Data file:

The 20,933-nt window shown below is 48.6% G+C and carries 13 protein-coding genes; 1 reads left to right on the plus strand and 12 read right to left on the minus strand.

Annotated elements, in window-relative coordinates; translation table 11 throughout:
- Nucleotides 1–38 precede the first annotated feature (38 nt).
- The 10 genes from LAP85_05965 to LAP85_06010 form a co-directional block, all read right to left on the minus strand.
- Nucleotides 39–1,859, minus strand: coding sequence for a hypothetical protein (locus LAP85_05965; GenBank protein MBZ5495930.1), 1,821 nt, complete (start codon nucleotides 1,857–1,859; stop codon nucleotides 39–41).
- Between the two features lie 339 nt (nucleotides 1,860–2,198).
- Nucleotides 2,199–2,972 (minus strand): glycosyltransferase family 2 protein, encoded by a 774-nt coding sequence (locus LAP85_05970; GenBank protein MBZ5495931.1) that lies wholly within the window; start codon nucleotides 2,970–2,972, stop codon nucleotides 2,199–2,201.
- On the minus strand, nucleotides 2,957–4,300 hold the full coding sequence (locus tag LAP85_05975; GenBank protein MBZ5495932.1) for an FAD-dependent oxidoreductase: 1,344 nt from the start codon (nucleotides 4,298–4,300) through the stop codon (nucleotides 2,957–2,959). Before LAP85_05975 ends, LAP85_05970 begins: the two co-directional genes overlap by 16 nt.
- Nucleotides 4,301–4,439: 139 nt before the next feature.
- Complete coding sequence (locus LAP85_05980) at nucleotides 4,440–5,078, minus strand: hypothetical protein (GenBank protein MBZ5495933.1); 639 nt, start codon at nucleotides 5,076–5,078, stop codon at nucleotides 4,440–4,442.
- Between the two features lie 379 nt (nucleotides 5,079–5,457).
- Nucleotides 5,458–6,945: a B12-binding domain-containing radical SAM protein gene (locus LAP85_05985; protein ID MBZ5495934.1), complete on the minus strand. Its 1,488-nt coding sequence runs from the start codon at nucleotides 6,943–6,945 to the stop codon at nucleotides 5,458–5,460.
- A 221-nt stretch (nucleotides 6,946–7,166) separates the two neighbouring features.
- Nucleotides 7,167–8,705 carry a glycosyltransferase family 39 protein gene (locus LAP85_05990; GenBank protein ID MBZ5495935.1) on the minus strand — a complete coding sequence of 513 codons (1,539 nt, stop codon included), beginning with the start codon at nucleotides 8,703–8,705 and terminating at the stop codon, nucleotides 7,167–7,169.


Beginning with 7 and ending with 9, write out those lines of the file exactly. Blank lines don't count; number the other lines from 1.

- Nucleotides 2,199–2,972 (minus strand): glycosyltransferase family 2 protein, encoded by a 774-nt coding sequence (locus LAP85_05970; GenBank protein MBZ5495931.1) that lies wholly within the window; start codon nucleotides 2,970–2,972, stop codon nucleotides 2,199–2,201.
- On the minus strand, nucleotides 2,957–4,300 hold the full coding sequence (locus tag LAP85_05975; GenBank protein MBZ5495932.1) for an FAD-dependent oxidoreductase: 1,344 nt from the start codon (nucleotides 4,298–4,300) through the stop codon (nucleotides 2,957–2,959). Before LAP85_05975 ends, LAP85_05970 begins: the two co-directional genes overlap by 16 nt.
- Nucleotides 4,301–4,439: 139 nt before the next feature.